Jan 19 — Tuesday of Week 2 in Ordinary Time
Here we have an anchor for our soul…
I was invited recently to address a group of newly-appointed scholars on Zoom. When I asked the scholarships team if they were sure about it, the answer was, “Yes, just give the same presentation you did for the ambassadors.” It turns out that some of the team had sat in on an earlier address I gave a few months back to another group of students — our SITizen Ambassadors. My presentation centred around 3 key words — Adaptability, Awareness and Authenticity. The point I drove home was that only by being authentic — accepting failure and acknowledging their weaknesses without fear of reaching out for help from others — would the students survive the new journeys they were embarking on.
Brothers and sisters, it takes a fair bit of courage to be vulnerable and trust someone else to share one’s deepest fears and anxieties. I have found, over the past year, that providing a safe environment is crucial for those of us who lead teams and seek unity. That can only come with self-belief and an assuredness that one is backed by a good, nurturing, caring boss or senior management.
I am certain that Jesus, as he led His disciples, gave them all comfort and strength — He provided the foundations for them to venture out and preach, evangelise and, ultimately, embrace martyrdom and death knowing that they were going to reunite with Him in heaven. How reassuring that His love become the anchor for their souls, for their ministry after He ‘left’ them. Today, as we struggle through life and deal with all sorts of issues, do we truly believe that He is with us in our hearts and our minds? What sort of decisions do we make which impact on family, our children, those who depend on us to make sound judgments in order to provide for others?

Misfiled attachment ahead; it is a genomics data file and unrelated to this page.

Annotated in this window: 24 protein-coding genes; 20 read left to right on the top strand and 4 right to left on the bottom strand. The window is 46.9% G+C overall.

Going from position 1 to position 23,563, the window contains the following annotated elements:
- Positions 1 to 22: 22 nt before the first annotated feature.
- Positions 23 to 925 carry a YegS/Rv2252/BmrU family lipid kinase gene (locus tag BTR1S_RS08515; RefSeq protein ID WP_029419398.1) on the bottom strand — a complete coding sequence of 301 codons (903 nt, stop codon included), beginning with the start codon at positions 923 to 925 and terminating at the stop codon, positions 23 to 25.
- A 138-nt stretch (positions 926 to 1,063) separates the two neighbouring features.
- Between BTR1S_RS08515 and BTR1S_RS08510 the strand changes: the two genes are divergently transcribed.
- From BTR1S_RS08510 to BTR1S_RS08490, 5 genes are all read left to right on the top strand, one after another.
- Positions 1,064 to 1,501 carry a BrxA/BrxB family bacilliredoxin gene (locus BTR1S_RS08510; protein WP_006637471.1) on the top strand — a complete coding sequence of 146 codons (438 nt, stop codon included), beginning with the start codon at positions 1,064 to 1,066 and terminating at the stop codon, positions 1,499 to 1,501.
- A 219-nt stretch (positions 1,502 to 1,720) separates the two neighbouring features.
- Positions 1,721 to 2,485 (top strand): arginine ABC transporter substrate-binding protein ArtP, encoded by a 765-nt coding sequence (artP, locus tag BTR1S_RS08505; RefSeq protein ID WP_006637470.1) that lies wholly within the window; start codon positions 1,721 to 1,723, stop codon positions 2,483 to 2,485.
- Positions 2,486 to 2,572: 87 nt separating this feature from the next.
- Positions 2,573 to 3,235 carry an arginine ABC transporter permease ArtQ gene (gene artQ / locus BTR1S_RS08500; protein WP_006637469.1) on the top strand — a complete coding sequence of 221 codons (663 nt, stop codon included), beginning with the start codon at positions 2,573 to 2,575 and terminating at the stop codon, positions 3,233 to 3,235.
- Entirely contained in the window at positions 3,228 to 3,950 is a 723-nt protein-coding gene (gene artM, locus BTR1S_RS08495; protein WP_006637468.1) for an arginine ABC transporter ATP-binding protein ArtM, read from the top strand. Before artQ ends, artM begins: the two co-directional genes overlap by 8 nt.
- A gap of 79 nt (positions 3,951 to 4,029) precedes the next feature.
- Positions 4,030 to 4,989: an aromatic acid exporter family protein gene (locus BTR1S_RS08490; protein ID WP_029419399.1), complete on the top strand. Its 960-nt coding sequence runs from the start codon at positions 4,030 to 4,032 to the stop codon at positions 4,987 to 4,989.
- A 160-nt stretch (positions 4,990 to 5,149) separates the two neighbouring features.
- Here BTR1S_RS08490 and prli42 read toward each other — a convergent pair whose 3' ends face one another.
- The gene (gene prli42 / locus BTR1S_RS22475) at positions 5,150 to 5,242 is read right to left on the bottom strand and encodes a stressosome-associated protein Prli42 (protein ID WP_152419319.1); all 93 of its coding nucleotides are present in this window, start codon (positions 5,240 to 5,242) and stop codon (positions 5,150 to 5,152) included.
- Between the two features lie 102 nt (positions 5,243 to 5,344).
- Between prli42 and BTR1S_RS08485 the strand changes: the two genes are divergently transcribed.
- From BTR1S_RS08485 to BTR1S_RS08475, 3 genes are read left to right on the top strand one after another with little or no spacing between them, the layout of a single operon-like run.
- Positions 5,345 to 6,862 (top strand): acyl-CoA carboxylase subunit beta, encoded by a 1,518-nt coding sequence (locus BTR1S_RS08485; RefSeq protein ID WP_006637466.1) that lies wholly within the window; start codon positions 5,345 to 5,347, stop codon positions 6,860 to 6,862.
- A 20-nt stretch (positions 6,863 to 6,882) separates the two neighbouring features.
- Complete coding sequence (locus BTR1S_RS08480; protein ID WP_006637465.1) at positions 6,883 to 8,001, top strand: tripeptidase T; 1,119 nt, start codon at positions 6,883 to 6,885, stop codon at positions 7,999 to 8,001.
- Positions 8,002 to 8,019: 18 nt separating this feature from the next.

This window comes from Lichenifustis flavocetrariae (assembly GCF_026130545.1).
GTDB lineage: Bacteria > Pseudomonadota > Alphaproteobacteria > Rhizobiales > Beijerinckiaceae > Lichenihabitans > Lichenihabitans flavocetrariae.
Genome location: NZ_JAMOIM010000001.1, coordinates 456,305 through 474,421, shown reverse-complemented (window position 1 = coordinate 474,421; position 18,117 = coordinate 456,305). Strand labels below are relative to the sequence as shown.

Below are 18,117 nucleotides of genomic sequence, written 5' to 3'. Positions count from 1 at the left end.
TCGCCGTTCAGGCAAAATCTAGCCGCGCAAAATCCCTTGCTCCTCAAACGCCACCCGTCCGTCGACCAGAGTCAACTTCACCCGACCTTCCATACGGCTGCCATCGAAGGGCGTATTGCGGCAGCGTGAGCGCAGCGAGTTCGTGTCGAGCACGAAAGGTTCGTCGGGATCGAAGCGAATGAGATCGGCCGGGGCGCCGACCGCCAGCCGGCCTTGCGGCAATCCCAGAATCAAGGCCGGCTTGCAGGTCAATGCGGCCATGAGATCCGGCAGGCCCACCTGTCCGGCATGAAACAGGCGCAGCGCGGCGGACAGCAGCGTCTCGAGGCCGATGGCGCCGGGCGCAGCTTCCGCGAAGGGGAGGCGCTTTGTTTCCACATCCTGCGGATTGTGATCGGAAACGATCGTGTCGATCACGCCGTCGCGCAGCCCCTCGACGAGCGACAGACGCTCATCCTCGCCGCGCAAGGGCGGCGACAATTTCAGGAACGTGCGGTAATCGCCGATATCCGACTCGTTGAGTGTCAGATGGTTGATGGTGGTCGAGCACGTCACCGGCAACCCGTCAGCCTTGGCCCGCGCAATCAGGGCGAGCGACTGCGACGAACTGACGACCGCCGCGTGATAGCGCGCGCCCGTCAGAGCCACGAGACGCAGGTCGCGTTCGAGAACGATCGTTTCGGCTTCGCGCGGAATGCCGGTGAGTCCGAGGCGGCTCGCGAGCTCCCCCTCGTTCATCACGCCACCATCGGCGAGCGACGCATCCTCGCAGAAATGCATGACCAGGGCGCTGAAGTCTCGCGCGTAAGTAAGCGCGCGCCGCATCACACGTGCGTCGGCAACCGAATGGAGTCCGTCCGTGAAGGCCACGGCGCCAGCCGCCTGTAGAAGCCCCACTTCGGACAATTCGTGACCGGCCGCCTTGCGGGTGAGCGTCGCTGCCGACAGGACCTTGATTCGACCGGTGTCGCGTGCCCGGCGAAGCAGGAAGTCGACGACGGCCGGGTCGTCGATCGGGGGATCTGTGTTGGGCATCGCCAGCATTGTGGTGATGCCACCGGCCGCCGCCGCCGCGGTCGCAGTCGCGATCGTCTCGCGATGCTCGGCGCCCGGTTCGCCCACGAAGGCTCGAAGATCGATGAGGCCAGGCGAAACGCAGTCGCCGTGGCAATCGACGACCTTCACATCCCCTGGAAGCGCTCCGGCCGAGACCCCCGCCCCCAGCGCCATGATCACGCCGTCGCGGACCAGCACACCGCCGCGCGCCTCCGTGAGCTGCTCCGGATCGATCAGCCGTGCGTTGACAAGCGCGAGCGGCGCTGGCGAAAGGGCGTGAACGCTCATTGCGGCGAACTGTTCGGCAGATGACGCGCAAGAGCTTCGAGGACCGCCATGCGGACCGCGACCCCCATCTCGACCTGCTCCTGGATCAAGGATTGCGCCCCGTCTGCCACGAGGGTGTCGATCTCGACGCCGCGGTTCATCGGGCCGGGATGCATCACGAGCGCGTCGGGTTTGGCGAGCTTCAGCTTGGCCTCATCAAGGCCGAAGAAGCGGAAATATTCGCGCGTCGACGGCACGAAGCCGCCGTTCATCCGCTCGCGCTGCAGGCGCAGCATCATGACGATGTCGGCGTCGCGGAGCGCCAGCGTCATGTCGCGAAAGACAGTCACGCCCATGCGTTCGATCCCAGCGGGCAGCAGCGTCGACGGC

…so that we, now that we have found safety, should have a strong encouragement to take a firm grip on the hope that is held out to us.
Do we really appreciate the safety that God provides for us? Or do we take it for granted as we go about our daily lives? Because if we question God’s presence and doubt His hand in all that we think and do, where does that leave us as parents, leaders, even lay contributors to any ministry? Are we working with our own agendas in mind or are we truly participating and giving ourselves to His glory? Is He ‘present’ or ‘absent’ in the decisions we make?
For some of us in ministry, we may feel that we are merely drifting from one task to another — that we are present because others expect us to just do whatever is decided by the leaders or a core team. For others, we may be struggling with a lack of purpose — not being able to discern one or not being on the same track as what everyone else feels is the ministry’s reason for being. Perhaps that is when we need to truly discern what is ‘anchoring’ us to the ministry…whether ego, a personal agenda or something else is driving our actions.
Brothers and sisters, the time will come when each of our journeys reaches a fork, crossroads, or even a dead end. For the courage to make a change or to stay the course, we need to discern if God is indeed present, providing us with a safe haven to become vulnerable and to share our concerns with those around us. Only then can we move forward with the reassurance that our subsequent decisions and actions are grounded in Him.
(Today’s Oxygen by Desmond Soon)
Prayer: Loving and gracious Father, we ask for your mighty hand to guide us in all that we do, and to light our ways so that we can always turn to you in our times of need, knowing that You are there for us.
Thanksgiving: Thank you, Lord, for always loving and protecting us.